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Lauren Lefevre of Edit by Lauren

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​​​​​​​Lesley Kirkpatrick​​​​​​​ of Blare June (Fun fact: she rented this taxi to use as a prop to shoot with — genius idea!)

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Erica Aulds of Erienick

If possible we would look for something that complemented her outfit. Sometimes we walked a few blocks to find the location. And if there were no great buildings, we’d shoot in the street or angled towards the street to incorporate more of the city.
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Maggie Kern of Polished Closets

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Christina Beauchamp of Fashion And Frills

3 :: What if there are crowds everywhere — how do we handle that while shooting?
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I was under no illusion that shooting in NYC would be the same as Dallas. There were crowds almost everywhere we went. We either had to embrace the fact that they weren’t leaving or walk a few blocks to a less crowded area.
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If we shot on the sidewalk by a building, I would occasionally shoot at an angle so that the background was more of the building wall, which would help eliminate people and other distractions in the background.
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Lindsay & Whitney of The Double Take Girls

If you want to have more bokeh in your photos, shooting down a sidewalk or leaving more room behind the blogger will create more opportunity for bokeh.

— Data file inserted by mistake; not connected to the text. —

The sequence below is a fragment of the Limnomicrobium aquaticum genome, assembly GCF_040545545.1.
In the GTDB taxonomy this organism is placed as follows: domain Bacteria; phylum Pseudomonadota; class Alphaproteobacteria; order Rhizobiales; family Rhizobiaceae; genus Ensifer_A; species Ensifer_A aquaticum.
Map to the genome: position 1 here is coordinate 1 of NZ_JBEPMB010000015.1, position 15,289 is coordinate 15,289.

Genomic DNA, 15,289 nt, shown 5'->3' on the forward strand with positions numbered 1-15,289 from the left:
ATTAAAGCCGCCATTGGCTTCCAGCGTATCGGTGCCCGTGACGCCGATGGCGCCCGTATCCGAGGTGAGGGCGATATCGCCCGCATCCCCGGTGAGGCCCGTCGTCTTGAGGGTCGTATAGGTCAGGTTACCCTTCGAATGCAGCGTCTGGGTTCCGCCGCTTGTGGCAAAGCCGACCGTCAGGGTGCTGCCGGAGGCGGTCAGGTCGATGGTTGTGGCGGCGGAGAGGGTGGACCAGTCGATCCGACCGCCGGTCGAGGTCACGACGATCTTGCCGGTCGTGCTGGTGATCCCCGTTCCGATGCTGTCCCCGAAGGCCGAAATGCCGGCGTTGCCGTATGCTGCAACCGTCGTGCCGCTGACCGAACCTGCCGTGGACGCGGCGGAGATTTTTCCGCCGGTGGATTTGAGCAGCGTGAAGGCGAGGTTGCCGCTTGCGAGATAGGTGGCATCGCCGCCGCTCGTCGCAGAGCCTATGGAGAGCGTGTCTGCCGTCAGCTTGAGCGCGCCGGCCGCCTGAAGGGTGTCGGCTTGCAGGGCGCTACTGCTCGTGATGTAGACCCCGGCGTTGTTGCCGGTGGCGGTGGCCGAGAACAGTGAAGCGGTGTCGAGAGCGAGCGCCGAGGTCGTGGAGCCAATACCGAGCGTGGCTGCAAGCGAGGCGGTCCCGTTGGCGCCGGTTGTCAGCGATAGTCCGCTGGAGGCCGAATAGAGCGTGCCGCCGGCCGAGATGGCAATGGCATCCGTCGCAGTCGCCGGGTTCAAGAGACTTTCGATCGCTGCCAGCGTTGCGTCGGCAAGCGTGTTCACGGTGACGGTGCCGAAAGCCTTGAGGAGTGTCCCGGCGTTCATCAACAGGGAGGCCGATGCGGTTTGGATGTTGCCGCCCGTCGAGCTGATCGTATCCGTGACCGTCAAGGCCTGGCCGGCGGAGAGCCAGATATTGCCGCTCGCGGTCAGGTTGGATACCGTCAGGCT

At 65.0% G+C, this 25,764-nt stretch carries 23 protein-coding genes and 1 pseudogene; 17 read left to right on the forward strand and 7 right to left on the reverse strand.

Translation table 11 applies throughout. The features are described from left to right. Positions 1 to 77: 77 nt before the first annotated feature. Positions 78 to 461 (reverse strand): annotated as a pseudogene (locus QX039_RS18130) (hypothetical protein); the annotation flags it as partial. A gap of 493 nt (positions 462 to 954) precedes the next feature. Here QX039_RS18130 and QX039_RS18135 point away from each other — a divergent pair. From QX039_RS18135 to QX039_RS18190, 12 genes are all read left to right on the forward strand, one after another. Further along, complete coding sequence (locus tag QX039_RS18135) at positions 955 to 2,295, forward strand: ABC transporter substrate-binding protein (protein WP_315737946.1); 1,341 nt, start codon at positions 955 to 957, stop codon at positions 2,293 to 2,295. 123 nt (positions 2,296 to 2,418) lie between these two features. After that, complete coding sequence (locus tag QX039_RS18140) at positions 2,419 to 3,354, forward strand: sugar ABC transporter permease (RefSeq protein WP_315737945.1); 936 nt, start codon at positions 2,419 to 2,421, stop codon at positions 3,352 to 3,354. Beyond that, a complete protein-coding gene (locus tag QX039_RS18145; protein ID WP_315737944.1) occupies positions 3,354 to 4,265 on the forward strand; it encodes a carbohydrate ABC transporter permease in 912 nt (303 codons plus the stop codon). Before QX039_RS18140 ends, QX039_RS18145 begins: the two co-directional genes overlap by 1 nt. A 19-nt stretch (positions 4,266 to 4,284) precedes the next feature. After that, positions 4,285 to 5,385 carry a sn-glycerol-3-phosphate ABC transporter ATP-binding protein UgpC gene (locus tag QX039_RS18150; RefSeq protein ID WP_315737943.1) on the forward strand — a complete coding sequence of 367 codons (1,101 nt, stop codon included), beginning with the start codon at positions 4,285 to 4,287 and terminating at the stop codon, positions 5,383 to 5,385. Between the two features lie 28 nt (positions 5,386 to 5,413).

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Brooke Webb of KBstyled

We also found quiet side streets to shoot on and would just wait for people to pass to avoid getting them in the shot. The best way I found to avoid crowds is to shoot early in the morning — one of my shoots was at 7am and the streets and sidewalks were mostly empty which made it much easier!
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4 :: How can I make the shoot look more editorial (and take advantage of the gorgeous NYC locations)?
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I loved shooting at different angles to make the images look more editorial. Shooting at a slightly lower angle tends to look more editorial so I would try to incorporate those shots whenever possible. I would also try to get establishing shots that were further away, and then move in closer to get full body and detailed shots so the bloggers had a variety to choose from.
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Amanda Bell of Sophisticated Poser

Some of my favorite shots show movement, so I tried to incorporate a lot of walking and crossing the street if the space allowed. I would have them sometimes go up and down the curb to get a variety of action shots (you can never take too many)!
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Erin Busbee of BusbeeStyle

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Amanda Miller of The Miller Affect

I hope these tips are helpful the next time you’re shooting for your blog! If you have any questions leave a comment below!
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And if you want to get more free blog photography tips (before they hit the blog), sign up below this post!
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P.S. I’m working on something new for fashion bloggers who take their own photos, or who work with their boyfriend/husband/blogger bestie to take their outfit photos. If that’s you, I’d love to get your opinion on a few things! You can go here to find out more!